David Cameron has made a statement to the House of Commons about the destruction of MH17 over eastern Ukraine. He was quick to say that even those who shot down flight MH17 would not have intended to commit such an atrocity. But, nevertheless, he excoriated Russia. ‘A conflict that could have been curtailed by Moscow has instead been fomented by Moscow,’ he said. He went on say that there is evidence that Russian weapons have found their way into the hands of pro-Russian separatists in Ukraine.
Cameron’s sadness and disgust were palpable. He said that it is time that Europe brought its power and influence to bear on Russia. He said that Russia cannot expect to have normal relations with the EU and the US when it behaves in this way. He hopes that the European Union will subject Russia to ‘tier three’ sanctions (those affecting financial services, defence and energy, among other things).
Cameron has two objectives: to open the crash site to international investigators and to force Russia to bring the separatists to heel, one way or another. He believes that sanctions will work because it is his view that Russia needs the EU and the US more than the EU and the US need Russia. Time will tell. The European Union is not united on this issue – at least not yet. Much will depend on the meeting in Brussels tomorrow.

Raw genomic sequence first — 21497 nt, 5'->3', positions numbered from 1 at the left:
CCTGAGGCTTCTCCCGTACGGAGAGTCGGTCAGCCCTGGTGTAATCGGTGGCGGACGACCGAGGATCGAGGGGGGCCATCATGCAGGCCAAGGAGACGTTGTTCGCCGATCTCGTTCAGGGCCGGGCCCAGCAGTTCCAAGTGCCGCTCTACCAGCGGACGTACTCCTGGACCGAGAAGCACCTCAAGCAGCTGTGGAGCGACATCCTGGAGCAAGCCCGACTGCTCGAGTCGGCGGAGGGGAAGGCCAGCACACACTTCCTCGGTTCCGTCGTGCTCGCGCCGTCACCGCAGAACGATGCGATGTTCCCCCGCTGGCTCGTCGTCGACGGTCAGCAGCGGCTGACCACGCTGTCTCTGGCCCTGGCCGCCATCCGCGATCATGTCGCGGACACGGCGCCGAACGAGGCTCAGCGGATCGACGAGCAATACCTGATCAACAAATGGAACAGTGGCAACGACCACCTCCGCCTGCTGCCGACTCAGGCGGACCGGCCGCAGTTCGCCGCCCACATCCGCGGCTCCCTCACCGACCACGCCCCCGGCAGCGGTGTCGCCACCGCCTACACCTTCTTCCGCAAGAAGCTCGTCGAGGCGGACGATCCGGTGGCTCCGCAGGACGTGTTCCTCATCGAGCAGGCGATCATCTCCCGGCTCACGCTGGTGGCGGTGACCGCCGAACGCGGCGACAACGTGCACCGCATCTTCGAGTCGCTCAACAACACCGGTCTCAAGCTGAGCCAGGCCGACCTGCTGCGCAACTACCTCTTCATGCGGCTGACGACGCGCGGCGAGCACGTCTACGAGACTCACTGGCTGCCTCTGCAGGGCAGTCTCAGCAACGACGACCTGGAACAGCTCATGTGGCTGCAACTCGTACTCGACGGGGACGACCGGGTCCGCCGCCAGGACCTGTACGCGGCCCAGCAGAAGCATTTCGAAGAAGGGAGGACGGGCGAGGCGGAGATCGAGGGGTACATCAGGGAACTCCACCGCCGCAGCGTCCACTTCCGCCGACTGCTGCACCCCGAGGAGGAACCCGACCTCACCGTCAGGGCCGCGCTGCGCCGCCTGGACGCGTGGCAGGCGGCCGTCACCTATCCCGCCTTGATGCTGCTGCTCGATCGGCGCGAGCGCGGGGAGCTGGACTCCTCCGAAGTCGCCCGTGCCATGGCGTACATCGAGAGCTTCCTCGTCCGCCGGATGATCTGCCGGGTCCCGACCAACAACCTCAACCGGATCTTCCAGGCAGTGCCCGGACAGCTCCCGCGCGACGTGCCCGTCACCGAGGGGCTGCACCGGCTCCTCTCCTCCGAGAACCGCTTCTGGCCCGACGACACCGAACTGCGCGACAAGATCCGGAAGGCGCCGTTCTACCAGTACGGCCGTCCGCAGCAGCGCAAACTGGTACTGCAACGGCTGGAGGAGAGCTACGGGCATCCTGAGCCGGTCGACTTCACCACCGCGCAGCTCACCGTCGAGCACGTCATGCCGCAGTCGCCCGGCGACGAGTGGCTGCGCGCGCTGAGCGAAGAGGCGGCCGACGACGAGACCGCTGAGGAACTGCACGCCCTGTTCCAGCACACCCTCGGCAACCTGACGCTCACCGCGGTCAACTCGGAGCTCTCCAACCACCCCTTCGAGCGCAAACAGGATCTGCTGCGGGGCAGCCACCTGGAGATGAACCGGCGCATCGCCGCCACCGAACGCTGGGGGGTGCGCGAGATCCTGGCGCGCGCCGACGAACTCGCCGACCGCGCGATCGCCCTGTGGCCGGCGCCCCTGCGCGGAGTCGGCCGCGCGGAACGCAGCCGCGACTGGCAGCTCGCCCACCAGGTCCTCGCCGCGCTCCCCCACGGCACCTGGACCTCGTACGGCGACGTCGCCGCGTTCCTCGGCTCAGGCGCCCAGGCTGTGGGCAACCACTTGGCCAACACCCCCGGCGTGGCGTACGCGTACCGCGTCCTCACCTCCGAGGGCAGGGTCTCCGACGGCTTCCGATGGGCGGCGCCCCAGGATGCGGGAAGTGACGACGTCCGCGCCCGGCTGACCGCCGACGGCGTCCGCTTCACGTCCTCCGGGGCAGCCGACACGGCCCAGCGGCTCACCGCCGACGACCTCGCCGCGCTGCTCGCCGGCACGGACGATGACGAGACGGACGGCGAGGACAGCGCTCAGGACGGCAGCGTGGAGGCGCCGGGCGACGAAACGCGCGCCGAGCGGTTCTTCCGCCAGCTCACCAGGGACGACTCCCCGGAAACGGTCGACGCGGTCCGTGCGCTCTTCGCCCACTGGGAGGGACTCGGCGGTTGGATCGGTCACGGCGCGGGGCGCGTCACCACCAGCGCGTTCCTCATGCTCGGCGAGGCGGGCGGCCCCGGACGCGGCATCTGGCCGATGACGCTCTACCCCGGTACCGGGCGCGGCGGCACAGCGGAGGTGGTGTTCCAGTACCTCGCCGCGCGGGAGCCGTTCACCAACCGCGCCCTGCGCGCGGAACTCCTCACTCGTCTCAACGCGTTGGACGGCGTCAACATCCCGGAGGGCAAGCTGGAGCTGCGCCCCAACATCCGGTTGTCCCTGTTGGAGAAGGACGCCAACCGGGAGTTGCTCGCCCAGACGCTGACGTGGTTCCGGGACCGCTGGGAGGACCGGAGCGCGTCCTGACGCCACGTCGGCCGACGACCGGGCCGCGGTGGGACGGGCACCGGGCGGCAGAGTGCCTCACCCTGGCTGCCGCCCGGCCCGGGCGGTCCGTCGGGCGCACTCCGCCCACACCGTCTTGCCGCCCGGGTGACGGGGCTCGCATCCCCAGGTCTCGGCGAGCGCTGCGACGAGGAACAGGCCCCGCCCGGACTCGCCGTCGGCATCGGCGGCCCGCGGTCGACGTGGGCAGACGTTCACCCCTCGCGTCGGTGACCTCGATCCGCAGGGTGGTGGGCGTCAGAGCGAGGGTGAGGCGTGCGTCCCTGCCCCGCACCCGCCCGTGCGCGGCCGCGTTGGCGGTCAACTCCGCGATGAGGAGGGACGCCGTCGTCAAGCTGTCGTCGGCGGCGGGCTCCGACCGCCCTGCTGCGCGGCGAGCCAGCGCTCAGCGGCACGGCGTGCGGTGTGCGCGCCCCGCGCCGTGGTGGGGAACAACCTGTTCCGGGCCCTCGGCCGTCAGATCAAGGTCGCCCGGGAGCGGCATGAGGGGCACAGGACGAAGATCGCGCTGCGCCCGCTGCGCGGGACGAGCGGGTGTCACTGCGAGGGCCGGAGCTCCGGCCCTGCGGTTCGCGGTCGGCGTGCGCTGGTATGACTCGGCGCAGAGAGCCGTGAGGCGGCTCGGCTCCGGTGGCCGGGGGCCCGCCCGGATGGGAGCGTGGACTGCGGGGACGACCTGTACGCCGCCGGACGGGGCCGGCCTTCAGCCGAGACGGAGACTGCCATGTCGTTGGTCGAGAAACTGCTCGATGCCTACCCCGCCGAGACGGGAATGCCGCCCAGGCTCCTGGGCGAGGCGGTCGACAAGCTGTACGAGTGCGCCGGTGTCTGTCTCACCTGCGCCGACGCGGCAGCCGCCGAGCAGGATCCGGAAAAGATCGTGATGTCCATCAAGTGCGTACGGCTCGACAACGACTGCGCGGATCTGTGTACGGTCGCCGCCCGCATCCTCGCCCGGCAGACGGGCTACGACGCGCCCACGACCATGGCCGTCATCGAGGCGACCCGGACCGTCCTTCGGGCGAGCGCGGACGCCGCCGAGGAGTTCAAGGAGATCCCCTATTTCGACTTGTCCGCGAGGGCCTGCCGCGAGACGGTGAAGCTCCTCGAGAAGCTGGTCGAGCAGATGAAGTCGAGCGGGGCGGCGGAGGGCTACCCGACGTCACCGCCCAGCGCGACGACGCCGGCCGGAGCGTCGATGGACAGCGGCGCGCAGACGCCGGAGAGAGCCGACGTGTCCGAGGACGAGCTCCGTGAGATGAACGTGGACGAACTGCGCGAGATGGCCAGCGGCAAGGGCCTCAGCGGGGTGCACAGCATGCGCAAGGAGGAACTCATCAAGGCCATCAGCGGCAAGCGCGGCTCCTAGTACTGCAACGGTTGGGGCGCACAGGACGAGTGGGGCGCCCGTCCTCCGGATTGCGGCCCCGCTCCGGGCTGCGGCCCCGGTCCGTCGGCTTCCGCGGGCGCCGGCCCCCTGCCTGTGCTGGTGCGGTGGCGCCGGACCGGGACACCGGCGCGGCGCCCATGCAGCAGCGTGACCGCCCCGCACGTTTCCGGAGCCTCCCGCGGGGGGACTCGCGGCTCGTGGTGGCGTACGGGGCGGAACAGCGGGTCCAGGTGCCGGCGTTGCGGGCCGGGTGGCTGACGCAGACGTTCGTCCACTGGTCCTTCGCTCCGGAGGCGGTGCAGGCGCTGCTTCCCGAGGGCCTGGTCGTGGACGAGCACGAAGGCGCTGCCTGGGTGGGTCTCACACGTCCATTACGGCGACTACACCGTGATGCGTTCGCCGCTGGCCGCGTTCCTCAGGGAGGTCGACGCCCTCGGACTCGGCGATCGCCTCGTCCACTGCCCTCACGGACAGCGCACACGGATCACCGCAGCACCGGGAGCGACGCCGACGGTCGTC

There were also exchanges about the situation in Gaza. David Cameron walked the line between saying that Israel has a right to defend itself proportionately and expressing concern for Palestinian casualties. The debate that followed was more heat than light, although Harriet Harman did prompt Cameron into saying that the conflict will end when Hamas stops its rocket attacks. The Prime Minister repeated that line in subsequent answers.
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